One classic example of a syllogism is "All men are mortal. Socrates is a man. Socrates is mortal." A syllogism is a logical argument that forms a set of three conclusions with the first two conclusions justifying the third.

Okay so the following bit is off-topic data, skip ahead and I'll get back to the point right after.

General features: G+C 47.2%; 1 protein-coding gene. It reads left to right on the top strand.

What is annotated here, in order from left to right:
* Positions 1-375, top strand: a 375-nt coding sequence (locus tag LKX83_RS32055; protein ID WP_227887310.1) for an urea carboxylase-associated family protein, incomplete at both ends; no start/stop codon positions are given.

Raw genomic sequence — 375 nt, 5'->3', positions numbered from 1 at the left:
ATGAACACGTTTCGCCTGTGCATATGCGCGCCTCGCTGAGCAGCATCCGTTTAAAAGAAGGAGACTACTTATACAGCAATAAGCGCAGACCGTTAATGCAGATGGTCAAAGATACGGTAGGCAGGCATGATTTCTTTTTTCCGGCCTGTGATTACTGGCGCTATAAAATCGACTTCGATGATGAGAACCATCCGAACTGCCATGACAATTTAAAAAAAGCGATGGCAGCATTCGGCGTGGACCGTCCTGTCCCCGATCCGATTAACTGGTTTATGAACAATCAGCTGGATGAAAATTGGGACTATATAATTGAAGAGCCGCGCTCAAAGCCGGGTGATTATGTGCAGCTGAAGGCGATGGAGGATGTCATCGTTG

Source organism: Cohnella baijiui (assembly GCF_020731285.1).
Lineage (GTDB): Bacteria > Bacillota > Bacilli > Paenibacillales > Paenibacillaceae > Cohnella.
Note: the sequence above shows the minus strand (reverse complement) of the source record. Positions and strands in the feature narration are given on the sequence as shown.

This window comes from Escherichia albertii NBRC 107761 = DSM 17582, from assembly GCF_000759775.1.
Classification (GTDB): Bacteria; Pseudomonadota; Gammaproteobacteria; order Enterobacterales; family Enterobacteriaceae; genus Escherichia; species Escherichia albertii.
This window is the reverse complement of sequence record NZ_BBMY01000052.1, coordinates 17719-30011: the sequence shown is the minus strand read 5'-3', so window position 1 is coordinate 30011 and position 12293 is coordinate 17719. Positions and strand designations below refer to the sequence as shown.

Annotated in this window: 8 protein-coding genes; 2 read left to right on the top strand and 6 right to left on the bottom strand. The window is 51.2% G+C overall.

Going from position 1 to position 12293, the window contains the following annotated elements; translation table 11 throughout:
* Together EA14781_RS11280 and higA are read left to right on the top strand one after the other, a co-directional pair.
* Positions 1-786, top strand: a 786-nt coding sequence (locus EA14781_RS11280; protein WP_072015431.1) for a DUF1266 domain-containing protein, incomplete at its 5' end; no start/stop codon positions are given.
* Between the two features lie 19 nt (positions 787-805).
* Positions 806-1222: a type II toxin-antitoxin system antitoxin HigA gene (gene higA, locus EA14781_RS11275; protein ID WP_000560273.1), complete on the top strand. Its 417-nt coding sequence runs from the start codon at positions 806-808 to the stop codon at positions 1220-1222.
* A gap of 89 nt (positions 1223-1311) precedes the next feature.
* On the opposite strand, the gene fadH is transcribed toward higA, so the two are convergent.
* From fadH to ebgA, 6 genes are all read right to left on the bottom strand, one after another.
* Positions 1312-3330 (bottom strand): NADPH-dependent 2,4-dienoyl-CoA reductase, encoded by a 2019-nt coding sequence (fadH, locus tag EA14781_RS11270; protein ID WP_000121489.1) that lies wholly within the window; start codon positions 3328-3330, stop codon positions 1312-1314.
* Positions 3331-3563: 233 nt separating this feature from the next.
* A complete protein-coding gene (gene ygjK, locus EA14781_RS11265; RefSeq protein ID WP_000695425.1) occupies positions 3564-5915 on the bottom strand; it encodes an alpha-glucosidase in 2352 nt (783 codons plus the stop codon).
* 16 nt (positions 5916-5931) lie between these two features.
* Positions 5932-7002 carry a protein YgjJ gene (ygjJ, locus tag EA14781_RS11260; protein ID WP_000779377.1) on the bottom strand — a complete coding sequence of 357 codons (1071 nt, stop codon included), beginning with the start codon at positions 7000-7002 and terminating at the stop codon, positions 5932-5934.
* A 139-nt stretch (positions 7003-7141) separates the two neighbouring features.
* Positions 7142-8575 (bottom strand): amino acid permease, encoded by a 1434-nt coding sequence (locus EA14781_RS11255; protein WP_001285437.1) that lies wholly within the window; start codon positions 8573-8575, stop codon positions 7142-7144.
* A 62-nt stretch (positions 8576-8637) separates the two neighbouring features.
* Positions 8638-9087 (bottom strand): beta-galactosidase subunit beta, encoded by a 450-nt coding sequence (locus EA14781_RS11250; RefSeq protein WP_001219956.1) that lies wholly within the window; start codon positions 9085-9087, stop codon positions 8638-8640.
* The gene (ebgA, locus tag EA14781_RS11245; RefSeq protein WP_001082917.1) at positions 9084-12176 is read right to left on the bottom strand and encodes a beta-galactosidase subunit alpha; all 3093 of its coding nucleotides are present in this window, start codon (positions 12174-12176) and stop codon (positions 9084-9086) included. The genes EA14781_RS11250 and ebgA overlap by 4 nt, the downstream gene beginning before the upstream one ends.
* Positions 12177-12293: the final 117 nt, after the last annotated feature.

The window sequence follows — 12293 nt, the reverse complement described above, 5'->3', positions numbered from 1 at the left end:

Because syllogism relies on three different components to prove a supposed truth, the third conclusion can be true or false. For example, a syllogism can prove something that is true: "All dogs are mammals. A beagle is a dog. A beagle is a mammal." But a syllogism can also show faulty logic. For example: "Sharks kill people. A whale shark is a shark. Whale sharks kill people." This is, of course, not true. Whale sharks are peaceful toward humans; they don't even have teeth. But, this shows the logical thought process that can go into justifying a false belief.